Xuan et al. found that the cut-off value of pleural IL-33 for the diagnosis of tuberculous pleural effusion was; 19.86 ng/l with 86.96% sensitivity and 90.48% specificity [17]. Li et al. found that the area under curve (AUC) of IL-33 to differentiate tuberculous pleural effusion from all non- tuberculous pleural effusions 0.823 (95% CI, 0.737–0.909) with a cut-off value of 68.3 pg/ml, the sensitivity and specificity were 83.9 and 70.9%, respectively [21].

Ni Zeng and colleges carried out a systematic review over 38 studies to study the interleukins value for diagnosis of tuberculous pleural effusion, and found that the sensitivity, specificity for the selected ILs were: IL-2, 0.67and, 0.76; IL-6, 0.86 and, 0.84; IL-12, 0.78 and, 0.83; IL-12p40, 0.82 and, 0.65; IL-18, 0.87 and, 0.92; IL-27, 0.93 and, 0.95 [22]. Wang and colleges had two prospective studies and one meta-analysis study to assess the diagnostic accuracy of IL-27 in tuberculous pleural effusion; in Beijing study, they reported 96.1% sensitivity and 99.0% specificity with an area under the curve of 0.983 when the cut-off value was 591.4 ng/L. Also, the superior diagnostic accuracy of interleukin 27 reported by Wuhan cohort study and confirmed in their meta-analysis study [23]. These results were comparable to the pleural IL-33 level in the tuberculous pleural effusion of this study (91.7% sensitivity and 96.4% specificity).

This study has some limitations as; a small number of patients used to confirm the diagnostic role of IL-33, so broader scale study on a large number of patients is needed to verify the diagnostic role of IL-33. This study was carried out in a high prevalence TB area (Egypt); other studies are required to assess low TB prevalence populations, and how would their results differ from high TB prevalence populations? IL-33, like many different biomarkers, cannot be relied on for definitive diagnosis and pleural intervention is still needed to confirm the diagnosis. However, IL-33 can be used as a diagnostic aid in cases of pleural effusions to guide further investigations as it is a stable and affordable biomarker that can be measured in serum and pleural effusion, our data supports its use as a novel biomarker in a high prevalence population, and further study in low prevalence populations is warranted.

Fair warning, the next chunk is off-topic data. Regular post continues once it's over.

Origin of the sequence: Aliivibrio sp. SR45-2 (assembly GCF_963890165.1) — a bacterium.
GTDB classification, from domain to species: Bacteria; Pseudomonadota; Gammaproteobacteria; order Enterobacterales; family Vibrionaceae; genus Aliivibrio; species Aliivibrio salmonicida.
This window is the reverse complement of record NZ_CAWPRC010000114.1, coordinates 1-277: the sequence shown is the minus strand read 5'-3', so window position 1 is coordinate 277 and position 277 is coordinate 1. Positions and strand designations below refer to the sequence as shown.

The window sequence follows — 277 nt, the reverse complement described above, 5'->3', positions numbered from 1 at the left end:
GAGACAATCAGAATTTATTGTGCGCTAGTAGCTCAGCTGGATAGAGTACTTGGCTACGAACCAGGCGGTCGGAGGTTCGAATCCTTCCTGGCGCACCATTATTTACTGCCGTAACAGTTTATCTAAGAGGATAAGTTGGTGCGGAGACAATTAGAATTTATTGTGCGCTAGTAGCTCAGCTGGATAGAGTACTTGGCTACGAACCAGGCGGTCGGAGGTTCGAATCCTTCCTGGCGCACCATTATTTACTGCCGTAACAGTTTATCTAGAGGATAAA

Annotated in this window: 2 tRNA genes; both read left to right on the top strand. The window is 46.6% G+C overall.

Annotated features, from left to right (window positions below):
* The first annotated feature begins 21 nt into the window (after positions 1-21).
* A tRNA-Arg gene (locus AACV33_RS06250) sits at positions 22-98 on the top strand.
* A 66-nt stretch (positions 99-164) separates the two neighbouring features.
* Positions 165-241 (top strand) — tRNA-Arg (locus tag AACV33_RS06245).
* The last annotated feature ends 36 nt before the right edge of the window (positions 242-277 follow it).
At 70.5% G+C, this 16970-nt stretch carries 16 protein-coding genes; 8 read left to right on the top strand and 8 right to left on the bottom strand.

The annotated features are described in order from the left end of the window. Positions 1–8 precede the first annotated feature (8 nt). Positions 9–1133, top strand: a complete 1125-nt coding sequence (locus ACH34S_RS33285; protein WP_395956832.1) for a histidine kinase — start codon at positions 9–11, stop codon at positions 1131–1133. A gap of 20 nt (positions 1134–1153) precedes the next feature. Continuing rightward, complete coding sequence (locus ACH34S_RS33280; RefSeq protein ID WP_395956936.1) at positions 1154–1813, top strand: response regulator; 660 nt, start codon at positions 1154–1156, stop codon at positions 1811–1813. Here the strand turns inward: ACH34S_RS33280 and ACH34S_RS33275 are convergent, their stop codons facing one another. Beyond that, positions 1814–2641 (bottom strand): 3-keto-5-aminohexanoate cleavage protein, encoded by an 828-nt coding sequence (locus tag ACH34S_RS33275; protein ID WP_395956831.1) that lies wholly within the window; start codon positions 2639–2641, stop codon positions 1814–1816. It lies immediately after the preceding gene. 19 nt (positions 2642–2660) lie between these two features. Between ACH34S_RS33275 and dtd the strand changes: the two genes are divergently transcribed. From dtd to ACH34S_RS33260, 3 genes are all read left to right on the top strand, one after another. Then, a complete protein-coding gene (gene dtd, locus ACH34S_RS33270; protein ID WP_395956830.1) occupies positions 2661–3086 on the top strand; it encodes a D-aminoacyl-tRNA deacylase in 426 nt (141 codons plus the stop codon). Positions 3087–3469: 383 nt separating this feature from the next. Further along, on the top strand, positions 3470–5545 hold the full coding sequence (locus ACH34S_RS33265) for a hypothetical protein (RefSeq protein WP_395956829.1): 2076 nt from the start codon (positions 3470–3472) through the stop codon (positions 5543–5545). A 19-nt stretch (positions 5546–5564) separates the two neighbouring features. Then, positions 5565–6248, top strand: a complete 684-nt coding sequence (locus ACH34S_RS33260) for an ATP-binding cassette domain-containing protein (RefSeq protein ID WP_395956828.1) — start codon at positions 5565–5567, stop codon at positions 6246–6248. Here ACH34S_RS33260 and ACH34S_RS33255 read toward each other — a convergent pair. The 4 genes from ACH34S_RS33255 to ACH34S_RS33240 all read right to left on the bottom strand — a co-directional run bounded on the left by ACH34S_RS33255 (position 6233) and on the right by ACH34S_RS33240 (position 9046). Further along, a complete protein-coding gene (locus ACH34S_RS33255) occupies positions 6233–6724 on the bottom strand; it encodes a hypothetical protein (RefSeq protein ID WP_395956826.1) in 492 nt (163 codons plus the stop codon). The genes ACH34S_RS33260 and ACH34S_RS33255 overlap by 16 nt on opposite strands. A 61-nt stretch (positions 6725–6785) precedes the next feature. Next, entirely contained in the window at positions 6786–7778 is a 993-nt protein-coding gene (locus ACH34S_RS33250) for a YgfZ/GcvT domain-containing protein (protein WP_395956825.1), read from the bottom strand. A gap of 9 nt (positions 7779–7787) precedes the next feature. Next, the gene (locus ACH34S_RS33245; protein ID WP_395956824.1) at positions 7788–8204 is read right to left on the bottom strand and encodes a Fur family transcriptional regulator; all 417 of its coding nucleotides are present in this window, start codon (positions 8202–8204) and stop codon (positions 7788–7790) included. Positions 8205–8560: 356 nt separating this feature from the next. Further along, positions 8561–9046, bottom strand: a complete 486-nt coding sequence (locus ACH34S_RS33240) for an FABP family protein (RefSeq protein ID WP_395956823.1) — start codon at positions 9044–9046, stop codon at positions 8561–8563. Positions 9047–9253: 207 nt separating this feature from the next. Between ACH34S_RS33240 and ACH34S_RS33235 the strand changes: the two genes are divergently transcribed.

Conclusion

the present study showed that the mean pleural IL-33 levels were significantly higher than that of serum in all study groups except in the malignant group where serum levels were higher than pleural levels. The cutoff point of pleural IL-33 level for the diagnosis of tuberculous pleural effusion was 19.16 ng/l with sensitivity of 91.7%, specificity of 96.4% and the cutoff point of pleural/ serum IL- 33 ratio for diagnosis of tuberculous pleural effusion was > 1.4 with sensitivity of 91.7% and specificity of 100% and for the determination of malignant pleural effusion was < 0.9 with sensitivity of 83.3% and specificity of 96.4%. Pleural IL-33 is a novel, fast (4.5 h), reliable biomarker assay for the differentiation of pleural effusion especially tuberculosis from the malignant pleural effusion.

Availability of data and materials

The datasets used and/or analysed during the current study are available from the corresponding author on reasonable request.

Abbreviations

ADA:

Adenosine deaminase

AFB:

Acid-fast bacilli

AUC:

Area under the curve

CBC:

Complete blood count

CT:

Computed tomography

ESR:

Erythrocyte sedimentation rate

IFN-γ:

Interferon- Gamma

IL:

Interleukin

LDH:

Lactate dehydrogenase

MPE:

Malignant pleural effusion

NF-κB:

Nuclear factor κ-light-chain-enhancer of activated B cells

ng/l:

Nanogram/litre

T.B:

Tuberculosis

Th1:

Type 1 helper cell

Th2:

Type 2 helper cell

TNF:

Tumor necrosis factor

TPE:

Tuberculous pleural effusion

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Contributions

Dr. AHA and Dr. MHK make the study design and critical revision of the manuscript; Dr. ERA and KAD make the data acquisition and analysis; Dr. HHM; Dr. SMA; Dr. MEE and Dr. RMH make the manuscript drafting and critical revision of the manuscript and sharing in data analysis. However, all authors approved the final manuscript.

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Correspondence to Hany Hussein Moussa.

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Al-aarag, As.H., Kamel, M.H., Abdelgawad, E.R. et al. Diagnostic role of interleukin -33 in the differentiation of pleural effusions especially tuberculous and malignant effusions. BMC Pulm Med 19, 114 (2019). https://doi.org/10.1186/s12890-019-0874-y

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Keywords

  • Pleural effusion
  • Tuberculosis pleurisy
  • Malignant pleural effusion